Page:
The Indian motor insurance framework underwent a variety of key developments in 2019, including the introduction of standalone own damage cover, the extension of the present insurance framework on ads to point-of-sales persons and registered automobile dealerships and the notification of an amendment to the Motor Vehicles Act 1988.
Health insurance products have seen an improved uptake recently and there appears to be a significant focus on rewarding policyholders for preventive and wellness habits, with a specific focus on forthright disclosures made in policy documents and advertising material. With changes introduced under amendment regulations and the expected issuance of draft mediclaim guidelines, it appears that a more comprehensive wellness regime will shortly be introduced to the Indian insurance market.
The Insurance Regulatory Development Authority of India (IRDAI) recently notified the Indian Insurance Companies (Foreign Investment) Amendment Rules 2019 and the IRDAI (Insurance Intermediaries) (Amendment) Regulations 2019, which have introduced additional conditions with which insurance intermediaries that have a majority shareholding of foreign investors must comply. The regulations have brought much-needed clarity, but the insurance industry's reaction remains to be seen.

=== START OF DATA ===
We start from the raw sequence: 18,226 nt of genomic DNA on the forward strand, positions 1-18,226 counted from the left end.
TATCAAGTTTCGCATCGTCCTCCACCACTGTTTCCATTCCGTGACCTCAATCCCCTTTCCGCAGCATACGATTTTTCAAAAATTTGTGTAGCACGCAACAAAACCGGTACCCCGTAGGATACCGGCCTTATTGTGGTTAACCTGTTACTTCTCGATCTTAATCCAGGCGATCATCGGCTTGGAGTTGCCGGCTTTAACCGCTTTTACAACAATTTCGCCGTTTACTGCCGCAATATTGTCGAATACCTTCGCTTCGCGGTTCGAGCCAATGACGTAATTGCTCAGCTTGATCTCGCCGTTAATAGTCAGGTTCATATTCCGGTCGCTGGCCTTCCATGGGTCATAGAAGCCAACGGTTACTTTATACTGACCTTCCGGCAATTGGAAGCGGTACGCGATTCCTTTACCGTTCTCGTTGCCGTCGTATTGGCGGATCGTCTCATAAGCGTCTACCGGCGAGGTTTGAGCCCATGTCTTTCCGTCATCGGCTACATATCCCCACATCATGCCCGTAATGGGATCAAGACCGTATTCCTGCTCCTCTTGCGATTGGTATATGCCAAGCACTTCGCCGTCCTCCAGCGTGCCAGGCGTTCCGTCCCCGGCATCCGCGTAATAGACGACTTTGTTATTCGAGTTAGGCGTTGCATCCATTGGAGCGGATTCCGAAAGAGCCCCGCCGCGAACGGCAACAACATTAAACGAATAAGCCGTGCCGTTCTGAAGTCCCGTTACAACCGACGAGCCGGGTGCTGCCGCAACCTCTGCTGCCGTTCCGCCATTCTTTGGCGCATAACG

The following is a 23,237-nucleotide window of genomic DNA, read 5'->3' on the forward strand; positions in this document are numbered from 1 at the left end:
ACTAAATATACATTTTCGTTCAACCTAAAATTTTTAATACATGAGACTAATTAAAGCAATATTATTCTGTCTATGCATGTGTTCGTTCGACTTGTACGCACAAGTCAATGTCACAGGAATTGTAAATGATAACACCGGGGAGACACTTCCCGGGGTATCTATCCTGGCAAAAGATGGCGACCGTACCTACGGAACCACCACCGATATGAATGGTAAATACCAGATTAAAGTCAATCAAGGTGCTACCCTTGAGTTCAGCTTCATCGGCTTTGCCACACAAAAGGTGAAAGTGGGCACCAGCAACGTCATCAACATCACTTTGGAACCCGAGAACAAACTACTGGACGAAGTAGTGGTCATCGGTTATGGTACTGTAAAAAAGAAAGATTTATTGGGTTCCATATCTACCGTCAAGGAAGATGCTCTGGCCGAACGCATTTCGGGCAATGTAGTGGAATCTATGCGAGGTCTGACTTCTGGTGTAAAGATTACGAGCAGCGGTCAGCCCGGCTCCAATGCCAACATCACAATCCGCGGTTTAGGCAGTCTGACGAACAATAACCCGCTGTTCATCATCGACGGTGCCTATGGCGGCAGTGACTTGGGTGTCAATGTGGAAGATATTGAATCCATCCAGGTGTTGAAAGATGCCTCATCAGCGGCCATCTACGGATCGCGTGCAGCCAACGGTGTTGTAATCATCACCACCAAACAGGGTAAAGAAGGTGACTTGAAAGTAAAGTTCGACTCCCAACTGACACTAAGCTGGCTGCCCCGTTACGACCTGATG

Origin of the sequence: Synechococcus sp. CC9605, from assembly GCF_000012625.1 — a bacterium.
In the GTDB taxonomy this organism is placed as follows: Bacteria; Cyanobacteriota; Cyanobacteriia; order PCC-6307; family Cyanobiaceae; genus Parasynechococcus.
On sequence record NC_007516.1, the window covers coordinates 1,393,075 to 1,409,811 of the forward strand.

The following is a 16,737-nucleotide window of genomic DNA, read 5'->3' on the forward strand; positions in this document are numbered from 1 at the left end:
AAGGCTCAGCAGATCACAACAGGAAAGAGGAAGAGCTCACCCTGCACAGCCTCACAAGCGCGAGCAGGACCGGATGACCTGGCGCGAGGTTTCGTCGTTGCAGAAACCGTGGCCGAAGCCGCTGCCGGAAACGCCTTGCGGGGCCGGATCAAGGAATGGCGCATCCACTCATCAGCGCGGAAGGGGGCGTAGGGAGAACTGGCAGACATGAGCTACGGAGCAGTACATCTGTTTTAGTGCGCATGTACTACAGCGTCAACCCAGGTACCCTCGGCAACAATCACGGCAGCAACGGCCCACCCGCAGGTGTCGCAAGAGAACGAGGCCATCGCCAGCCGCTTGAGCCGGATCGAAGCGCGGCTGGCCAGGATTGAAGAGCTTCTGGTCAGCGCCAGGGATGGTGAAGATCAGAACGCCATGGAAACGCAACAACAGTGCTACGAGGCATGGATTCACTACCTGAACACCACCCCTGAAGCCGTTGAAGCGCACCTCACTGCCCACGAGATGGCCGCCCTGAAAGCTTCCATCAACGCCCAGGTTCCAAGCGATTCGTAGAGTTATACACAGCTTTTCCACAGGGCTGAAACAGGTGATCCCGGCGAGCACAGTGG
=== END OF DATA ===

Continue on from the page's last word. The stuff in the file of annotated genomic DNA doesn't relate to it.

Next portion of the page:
Since 2015, foreign investment in insurers and insurance intermediaries has been capped at 49%. However, many felt that this parity in the foreign direct investment (FDI) limits was unfair, as – unlike insurers – insurance intermediaries are not custodians of policyholders' money. Thus, the recently notified Indian Insurance Companies (Foreign Investment) Amendment Rules 2019 have effectively increased the limit on FDI in insurance intermediaries to 100%.
The Insurance Regulatory and Development Authority (IRDAI) recently issued the IRDAI (Regulatory Sandbox) Regulations 2019, which aim to facilitate the creation of a regulatory sandbox in which to test new business models, processes, proposals and applications in order to strike a balance between the orderly development of the insurance sector and the protection of policyholders' interests. Although insurance players are calling the sandbox a game changer, it remains to be seen how much it will be used.
In a recent case, the National Consumer Disputes Redressal Commission (NCDRC) provided some useful guidance in relation to a claim assessment by an Insurance Regulatory and Development Authority licensed surveyor. The NCDRC dismissed the insured's contentions, stating that, among other things, the insured had failed to provide the relevant documentation to the surveyor. Thus, the insured had been unable to take advantage of his own wrongdoing.